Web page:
Fischer Motor Company’s long-awaited Hyosung-powered 650cc MRX sportbike is in production and now available.
Fischer Motor Company President Dan Fischer says he began debating the creation of the motorcycle after leaving racing in 2000. Chassis prototype development began in April 2002, and a striking yellow concept was shown at the 2004 Indianapolis Dealer Expo.
To get his ideas sorted, Fischer contacted Glynn Kerr, an English freelance designer who has penned bikes for more than 20 different manufacturers. Kerr came up with the original drawings for the bike and, along with Gemini Technology Systems of Mukwonago, Wis., Axis Engineering, Hyosung and Motovisions, assisted in engineering and R&D.
Retailing for $7,995, the MRX is now built at Fischer Motor Company’s 30,000 square foot facility in Pocomoke City, Md.
“The first units are being sold directly to consumers who will have to register on their own, or use it strictly for competition,” Fischer recently told Powersports Business. “We do however anticipate a smooth certification process, as the engine has already been certified by the EPA, DOT and CARB in California.
“Until the end of the year, we are building very small quantities as we establish the mass-assembly procedures. Less than 25 units will be shipped by the end of this year, but all from mass production tooling.”
He said a major portion of the company’s current efforts are working out the assembly process.
“For 2007, our target is just under 1,000 units,” Fischer said. “The way the bike was designed, production capabilities are really much higher, but we can’t let the fact that there’s a big demand for the product get in the way of our core goal, which is to ensure the highest quality.”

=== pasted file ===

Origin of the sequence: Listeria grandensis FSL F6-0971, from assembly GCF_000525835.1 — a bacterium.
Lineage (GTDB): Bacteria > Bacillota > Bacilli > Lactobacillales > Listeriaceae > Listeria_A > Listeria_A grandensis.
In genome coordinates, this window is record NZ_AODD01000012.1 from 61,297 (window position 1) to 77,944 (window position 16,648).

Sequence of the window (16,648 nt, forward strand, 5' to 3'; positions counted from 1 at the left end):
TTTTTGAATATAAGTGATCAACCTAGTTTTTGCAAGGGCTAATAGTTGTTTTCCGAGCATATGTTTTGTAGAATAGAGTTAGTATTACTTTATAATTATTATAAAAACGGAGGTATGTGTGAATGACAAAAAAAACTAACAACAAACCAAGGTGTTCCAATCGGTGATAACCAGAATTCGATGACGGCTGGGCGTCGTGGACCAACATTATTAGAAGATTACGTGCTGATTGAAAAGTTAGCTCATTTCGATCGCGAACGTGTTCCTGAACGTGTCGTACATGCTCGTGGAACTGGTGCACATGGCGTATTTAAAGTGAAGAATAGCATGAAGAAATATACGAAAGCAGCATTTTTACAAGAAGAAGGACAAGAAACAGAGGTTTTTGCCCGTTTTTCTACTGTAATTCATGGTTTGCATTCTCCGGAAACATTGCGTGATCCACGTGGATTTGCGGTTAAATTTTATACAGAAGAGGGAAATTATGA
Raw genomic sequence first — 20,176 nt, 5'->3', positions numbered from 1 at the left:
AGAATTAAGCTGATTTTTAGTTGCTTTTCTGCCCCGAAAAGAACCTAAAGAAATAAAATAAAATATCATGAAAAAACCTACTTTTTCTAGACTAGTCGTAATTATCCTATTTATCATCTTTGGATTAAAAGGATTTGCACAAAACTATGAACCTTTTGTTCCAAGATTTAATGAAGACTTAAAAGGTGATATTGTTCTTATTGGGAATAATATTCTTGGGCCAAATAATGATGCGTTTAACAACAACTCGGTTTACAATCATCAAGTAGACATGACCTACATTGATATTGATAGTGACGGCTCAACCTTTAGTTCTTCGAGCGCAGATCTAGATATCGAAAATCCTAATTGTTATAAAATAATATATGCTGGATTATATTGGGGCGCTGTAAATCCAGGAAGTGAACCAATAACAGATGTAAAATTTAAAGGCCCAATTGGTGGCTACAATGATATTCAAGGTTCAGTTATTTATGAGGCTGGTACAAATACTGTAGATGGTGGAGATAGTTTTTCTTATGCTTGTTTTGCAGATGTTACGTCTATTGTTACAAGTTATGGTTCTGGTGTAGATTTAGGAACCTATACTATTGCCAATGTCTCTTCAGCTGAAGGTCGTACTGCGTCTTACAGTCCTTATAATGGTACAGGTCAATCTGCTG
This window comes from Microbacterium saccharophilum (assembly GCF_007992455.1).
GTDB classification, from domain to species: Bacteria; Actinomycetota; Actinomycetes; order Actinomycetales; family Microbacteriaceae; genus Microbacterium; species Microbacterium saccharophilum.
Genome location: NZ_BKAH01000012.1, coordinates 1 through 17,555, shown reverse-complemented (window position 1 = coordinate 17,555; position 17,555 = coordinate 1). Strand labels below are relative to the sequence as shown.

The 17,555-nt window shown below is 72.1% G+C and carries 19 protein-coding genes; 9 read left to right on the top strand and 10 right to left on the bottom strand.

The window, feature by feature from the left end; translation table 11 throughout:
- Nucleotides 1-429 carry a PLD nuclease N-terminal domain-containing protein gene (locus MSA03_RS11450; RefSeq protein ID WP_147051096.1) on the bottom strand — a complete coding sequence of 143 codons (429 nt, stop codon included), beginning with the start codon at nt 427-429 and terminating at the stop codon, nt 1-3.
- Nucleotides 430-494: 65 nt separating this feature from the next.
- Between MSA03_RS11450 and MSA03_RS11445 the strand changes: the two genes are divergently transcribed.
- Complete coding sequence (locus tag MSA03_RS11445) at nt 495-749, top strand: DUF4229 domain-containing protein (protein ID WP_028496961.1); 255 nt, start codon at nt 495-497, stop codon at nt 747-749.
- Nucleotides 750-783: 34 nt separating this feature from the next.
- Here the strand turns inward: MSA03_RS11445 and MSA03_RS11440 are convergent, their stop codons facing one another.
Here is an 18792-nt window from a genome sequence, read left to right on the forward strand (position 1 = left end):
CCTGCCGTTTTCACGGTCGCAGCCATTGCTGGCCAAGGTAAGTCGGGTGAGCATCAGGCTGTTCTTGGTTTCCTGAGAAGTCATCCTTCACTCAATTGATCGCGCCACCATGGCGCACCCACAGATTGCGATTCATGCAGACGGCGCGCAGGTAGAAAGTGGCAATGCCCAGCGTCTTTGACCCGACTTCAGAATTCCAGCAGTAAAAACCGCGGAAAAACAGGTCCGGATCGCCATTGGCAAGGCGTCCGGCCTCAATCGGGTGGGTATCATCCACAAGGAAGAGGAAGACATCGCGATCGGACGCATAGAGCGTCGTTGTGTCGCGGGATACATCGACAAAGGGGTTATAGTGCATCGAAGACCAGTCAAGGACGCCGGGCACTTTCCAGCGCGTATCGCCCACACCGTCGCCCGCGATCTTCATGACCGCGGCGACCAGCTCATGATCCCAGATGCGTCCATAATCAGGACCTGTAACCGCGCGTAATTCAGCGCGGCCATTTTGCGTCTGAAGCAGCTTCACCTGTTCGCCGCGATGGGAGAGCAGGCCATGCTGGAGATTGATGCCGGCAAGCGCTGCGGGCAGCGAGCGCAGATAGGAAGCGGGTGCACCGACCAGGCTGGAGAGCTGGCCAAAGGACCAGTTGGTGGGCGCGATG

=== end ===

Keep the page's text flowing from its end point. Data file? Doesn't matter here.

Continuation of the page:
Meeting Fischer’s long-term production targets will require financing.
“Up until now we’ve been self-funded, so this will represent a change for us,” he confessed. “Over the years, so many people inquired about investing in Fischer Motor Company, just based upon magazine articles and prototypes, but we are at this time only interested in a limited number of outside investors.”
How can dealers obtain the bike for their showfloors? “Applications are being accepted at this time,” Fischer said. “Our objective is to appoint dealers in the areas that have been identified from our Web site inquiries as high concentration of prospective end-users.”
Fischer said the company seeks established sportbike dealers doing business using proven practices and procedures.
“We think it’s important that the dealers can expect that working with Fischer will be consistent with how they interface with the major OEs,” he said. “I am not saying smaller dealers cannot get our product, that’s not the case. But by establishing a dealer interface based upon what the larger dealers expect and demand, we’ll be a stronger brand even in smaller markets.
“It’s important to us that Fischer customers are given a sales and service experience that will give them a positive impression of our company. However, we recognize it’s equally important that we give the dealers a positive experience – both in terms of profitability and support. We feel this is ultimately the way to provide a consistent customer experience and to strengthen our brand.”
While product distribution has not yet been ironed out, Fischer said he is currently “working on an agreement with a major motorsports distributor.”
“That gives FMC the time to concentrate on manufacturing, design, development and assembly,” he explained. “We will do what we know best and allow the professionals with decades of experience in their field handle dealer services and logistics.”
Copyright 2006 Powersports Business